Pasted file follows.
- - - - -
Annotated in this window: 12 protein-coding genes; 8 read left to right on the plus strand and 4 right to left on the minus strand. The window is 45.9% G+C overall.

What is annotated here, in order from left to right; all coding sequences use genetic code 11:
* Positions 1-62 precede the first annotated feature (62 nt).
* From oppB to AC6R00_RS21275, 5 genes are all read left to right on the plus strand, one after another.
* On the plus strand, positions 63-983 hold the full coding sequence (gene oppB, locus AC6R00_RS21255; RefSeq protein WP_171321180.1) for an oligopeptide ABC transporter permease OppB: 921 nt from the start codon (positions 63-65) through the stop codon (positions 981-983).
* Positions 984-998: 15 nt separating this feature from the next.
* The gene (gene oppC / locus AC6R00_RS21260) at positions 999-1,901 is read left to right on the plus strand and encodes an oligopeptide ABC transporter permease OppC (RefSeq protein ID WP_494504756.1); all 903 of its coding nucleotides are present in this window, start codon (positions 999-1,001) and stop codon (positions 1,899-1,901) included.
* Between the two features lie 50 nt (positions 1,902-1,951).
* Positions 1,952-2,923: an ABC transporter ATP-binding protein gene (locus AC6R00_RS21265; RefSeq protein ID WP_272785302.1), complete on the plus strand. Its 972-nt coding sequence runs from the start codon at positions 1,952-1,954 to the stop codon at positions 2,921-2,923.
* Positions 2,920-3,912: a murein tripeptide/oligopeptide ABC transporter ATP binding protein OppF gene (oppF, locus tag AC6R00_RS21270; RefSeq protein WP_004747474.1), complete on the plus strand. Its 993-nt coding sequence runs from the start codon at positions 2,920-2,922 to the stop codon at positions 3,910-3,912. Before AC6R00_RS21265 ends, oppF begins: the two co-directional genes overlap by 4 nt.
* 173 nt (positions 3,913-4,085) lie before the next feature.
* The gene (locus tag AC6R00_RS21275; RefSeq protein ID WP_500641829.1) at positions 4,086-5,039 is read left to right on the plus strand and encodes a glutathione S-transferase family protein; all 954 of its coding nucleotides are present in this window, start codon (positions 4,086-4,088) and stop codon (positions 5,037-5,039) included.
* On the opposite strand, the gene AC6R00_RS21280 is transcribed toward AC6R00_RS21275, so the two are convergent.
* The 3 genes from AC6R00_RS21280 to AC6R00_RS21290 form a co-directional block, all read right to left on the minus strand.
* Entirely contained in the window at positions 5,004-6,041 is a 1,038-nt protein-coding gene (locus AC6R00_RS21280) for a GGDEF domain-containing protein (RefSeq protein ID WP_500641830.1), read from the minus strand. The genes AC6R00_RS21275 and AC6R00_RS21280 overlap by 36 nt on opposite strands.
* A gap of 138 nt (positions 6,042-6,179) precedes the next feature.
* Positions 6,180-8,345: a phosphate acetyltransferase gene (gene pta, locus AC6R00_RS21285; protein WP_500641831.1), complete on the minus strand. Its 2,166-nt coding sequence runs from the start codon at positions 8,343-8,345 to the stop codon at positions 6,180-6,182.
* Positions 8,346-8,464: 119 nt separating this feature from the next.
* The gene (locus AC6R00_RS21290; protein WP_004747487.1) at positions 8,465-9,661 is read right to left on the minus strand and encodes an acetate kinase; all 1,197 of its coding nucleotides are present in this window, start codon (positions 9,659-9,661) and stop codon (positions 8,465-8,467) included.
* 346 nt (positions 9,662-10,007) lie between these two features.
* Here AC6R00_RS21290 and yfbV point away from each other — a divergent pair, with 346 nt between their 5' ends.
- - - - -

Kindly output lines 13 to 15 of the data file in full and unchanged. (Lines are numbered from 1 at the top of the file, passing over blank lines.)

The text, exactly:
* On the opposite strand, the gene AC6R00_RS21280 is transcribed toward AC6R00_RS21275, so the two are convergent.
* The 3 genes from AC6R00_RS21280 to AC6R00_RS21290 form a co-directional block, all read right to left on the minus strand.
* Entirely contained in the window at positions 5,004-6,041 is a 1,038-nt protein-coding gene (locus AC6R00_RS21280) for a GGDEF domain-containing protein (RefSeq protein ID WP_500641830.1), read from the minus strand. The genes AC6R00_RS21275 and AC6R00_RS21280 overlap by 36 nt on opposite strands.